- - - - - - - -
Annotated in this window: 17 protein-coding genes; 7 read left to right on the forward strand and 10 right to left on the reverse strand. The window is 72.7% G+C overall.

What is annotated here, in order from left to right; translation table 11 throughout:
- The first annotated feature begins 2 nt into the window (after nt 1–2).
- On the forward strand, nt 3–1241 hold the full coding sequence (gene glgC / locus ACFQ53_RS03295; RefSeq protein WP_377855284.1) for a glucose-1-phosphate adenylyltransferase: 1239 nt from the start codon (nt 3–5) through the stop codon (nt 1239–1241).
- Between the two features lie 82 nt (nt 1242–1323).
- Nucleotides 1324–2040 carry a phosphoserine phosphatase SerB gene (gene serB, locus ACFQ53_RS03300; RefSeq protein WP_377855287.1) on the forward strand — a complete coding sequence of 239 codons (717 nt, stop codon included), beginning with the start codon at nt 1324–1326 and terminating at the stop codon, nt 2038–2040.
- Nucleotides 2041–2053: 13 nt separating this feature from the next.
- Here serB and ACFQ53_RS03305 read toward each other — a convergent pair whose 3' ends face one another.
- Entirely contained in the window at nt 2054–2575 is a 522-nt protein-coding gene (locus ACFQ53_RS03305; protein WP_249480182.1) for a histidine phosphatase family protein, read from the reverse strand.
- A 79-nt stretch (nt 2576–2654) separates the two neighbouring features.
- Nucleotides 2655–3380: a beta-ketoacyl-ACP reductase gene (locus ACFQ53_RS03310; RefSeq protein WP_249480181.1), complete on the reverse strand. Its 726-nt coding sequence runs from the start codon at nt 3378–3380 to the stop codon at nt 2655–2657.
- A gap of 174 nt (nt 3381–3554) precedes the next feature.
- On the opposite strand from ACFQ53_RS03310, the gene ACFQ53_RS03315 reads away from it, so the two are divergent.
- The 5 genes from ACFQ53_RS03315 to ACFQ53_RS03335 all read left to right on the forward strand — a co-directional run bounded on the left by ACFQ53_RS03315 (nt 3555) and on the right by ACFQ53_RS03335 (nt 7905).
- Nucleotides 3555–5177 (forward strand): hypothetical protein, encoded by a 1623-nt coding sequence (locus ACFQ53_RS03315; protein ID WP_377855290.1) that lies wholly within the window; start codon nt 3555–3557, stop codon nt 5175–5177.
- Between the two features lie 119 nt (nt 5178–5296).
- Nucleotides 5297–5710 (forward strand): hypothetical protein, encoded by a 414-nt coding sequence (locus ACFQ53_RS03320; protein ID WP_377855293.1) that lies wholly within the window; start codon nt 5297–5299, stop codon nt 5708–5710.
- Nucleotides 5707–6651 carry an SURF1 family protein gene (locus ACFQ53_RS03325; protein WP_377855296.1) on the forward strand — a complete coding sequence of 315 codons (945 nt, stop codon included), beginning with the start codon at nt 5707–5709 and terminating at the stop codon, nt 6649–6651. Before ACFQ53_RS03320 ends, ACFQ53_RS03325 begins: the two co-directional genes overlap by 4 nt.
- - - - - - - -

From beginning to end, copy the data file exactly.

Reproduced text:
Annotated in this window: 17 protein-coding genes; 7 read left to right on the forward strand and 10 right to left on the reverse strand. The window is 72.7% G+C overall.

What is annotated here, in order from left to right; translation table 11 throughout:
- The first annotated feature begins 2 nt into the window (after nt 1–2).
- On the forward strand, nt 3–1241 hold the full coding sequence (gene glgC / locus ACFQ53_RS03295; RefSeq protein WP_377855284.1) for a glucose-1-phosphate adenylyltransferase: 1239 nt from the start codon (nt 3–5) through the stop codon (nt 1239–1241).
- Between the two features lie 82 nt (nt 1242–1323).
- Nucleotides 1324–2040 carry a phosphoserine phosphatase SerB gene (gene serB, locus ACFQ53_RS03300; RefSeq protein WP_377855287.1) on the forward strand — a complete coding sequence of 239 codons (717 nt, stop codon included), beginning with the start codon at nt 1324–1326 and terminating at the stop codon, nt 2038–2040.
- Nucleotides 2041–2053: 13 nt separating this feature from the next.
- Here serB and ACFQ53_RS03305 read toward each other — a convergent pair whose 3' ends face one another.
- Entirely contained in the window at nt 2054–2575 is a 522-nt protein-coding gene (locus ACFQ53_RS03305; protein WP_249480182.1) for a histidine phosphatase family protein, read from the reverse strand.
- A 79-nt stretch (nt 2576–2654) separates the two neighbouring features.
- Nucleotides 2655–3380: a beta-ketoacyl-ACP reductase gene (locus ACFQ53_RS03310; RefSeq protein WP_249480181.1), complete on the reverse strand. Its 726-nt coding sequence runs from the start codon at nt 3378–3380 to the stop codon at nt 2655–2657.
- A gap of 174 nt (nt 3381–3554) precedes the next feature.
- On the opposite strand from ACFQ53_RS03310, the gene ACFQ53_RS03315 reads away from it, so the two are divergent.
- The 5 genes from ACFQ53_RS03315 to ACFQ53_RS03335 all read left to right on the forward strand — a co-directional run bounded on the left by ACFQ53_RS03315 (nt 3555) and on the right by ACFQ53_RS03335 (nt 7905).
- Nucleotides 3555–5177 (forward strand): hypothetical protein, encoded by a 1623-nt coding sequence (locus ACFQ53_RS03315; protein ID WP_377855290.1) that lies wholly within the window; start codon nt 3555–3557, stop codon nt 5175–5177.
- Between the two features lie 119 nt (nt 5178–5296).
- Nucleotides 5297–5710 (forward strand): hypothetical protein, encoded by a 414-nt coding sequence (locus ACFQ53_RS03320; protein ID WP_377855293.1) that lies wholly within the window; start codon nt 5297–5299, stop codon nt 5708–5710.
- Nucleotides 5707–6651 carry an SURF1 family protein gene (locus ACFQ53_RS03325; protein WP_377855296.1) on the forward strand — a complete coding sequence of 315 codons (945 nt, stop codon included), beginning with the start codon at nt 5707–5709 and terminating at the stop codon, nt 6649–6651. Before ACFQ53_RS03320 ends, ACFQ53_RS03325 begins: the two co-directional genes overlap by 4 nt.